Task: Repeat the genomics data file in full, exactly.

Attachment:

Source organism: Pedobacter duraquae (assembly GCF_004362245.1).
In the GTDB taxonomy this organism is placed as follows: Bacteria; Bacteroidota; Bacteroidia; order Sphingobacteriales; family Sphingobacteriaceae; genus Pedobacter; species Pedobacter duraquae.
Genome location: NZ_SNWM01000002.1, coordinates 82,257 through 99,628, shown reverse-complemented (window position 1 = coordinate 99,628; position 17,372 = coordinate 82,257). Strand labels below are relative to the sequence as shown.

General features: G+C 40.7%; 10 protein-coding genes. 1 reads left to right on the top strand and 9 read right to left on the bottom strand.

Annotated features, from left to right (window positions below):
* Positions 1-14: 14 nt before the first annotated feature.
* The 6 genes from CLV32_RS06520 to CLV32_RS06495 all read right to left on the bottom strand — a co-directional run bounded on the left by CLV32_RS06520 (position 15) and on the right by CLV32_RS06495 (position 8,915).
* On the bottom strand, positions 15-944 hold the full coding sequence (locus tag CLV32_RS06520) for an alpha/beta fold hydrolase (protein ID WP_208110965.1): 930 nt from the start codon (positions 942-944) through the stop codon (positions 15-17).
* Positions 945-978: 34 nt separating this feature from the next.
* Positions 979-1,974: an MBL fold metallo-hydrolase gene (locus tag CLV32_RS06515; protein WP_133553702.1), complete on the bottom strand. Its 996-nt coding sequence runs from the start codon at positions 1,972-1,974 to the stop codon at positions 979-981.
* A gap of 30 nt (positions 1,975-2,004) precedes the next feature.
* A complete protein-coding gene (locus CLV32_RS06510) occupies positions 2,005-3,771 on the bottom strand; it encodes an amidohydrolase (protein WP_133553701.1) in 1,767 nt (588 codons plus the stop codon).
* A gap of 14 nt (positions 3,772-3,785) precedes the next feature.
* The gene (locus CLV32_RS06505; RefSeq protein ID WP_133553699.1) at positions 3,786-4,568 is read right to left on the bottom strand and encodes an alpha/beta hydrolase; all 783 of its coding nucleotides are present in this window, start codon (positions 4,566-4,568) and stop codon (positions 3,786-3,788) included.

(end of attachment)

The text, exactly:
Source organism: Pedobacter duraquae (assembly GCF_004362245.1).
In the GTDB taxonomy this organism is placed as follows: Bacteria; Bacteroidota; Bacteroidia; order Sphingobacteriales; family Sphingobacteriaceae; genus Pedobacter; species Pedobacter duraquae.
Genome location: NZ_SNWM01000002.1, coordinates 82,257 through 99,628, shown reverse-complemented (window position 1 = coordinate 99,628; position 17,372 = coordinate 82,257). Strand labels below are relative to the sequence as shown.

General features: G+C 40.7%; 10 protein-coding genes. 1 reads left to right on the top strand and 9 read right to left on the bottom strand.

Annotated features, from left to right (window positions below):
* Positions 1-14: 14 nt before the first annotated feature.
* The 6 genes from CLV32_RS06520 to CLV32_RS06495 all read right to left on the bottom strand — a co-directional run bounded on the left by CLV32_RS06520 (position 15) and on the right by CLV32_RS06495 (position 8,915).
* On the bottom strand, positions 15-944 hold the full coding sequence (locus tag CLV32_RS06520) for an alpha/beta fold hydrolase (protein ID WP_208110965.1): 930 nt from the start codon (positions 942-944) through the stop codon (positions 15-17).
* Positions 945-978: 34 nt separating this feature from the next.
* Positions 979-1,974: an MBL fold metallo-hydrolase gene (locus tag CLV32_RS06515; protein WP_133553702.1), complete on the bottom strand. Its 996-nt coding sequence runs from the start codon at positions 1,972-1,974 to the stop codon at positions 979-981.
* A gap of 30 nt (positions 1,975-2,004) precedes the next feature.
* A complete protein-coding gene (locus CLV32_RS06510) occupies positions 2,005-3,771 on the bottom strand; it encodes an amidohydrolase (protein WP_133553701.1) in 1,767 nt (588 codons plus the stop codon).
* A gap of 14 nt (positions 3,772-3,785) precedes the next feature.
* The gene (locus CLV32_RS06505; RefSeq protein ID WP_133553699.1) at positions 3,786-4,568 is read right to left on the bottom strand and encodes an alpha/beta hydrolase; all 783 of its coding nucleotides are present in this window, start codon (positions 4,566-4,568) and stop codon (positions 3,786-3,788) included.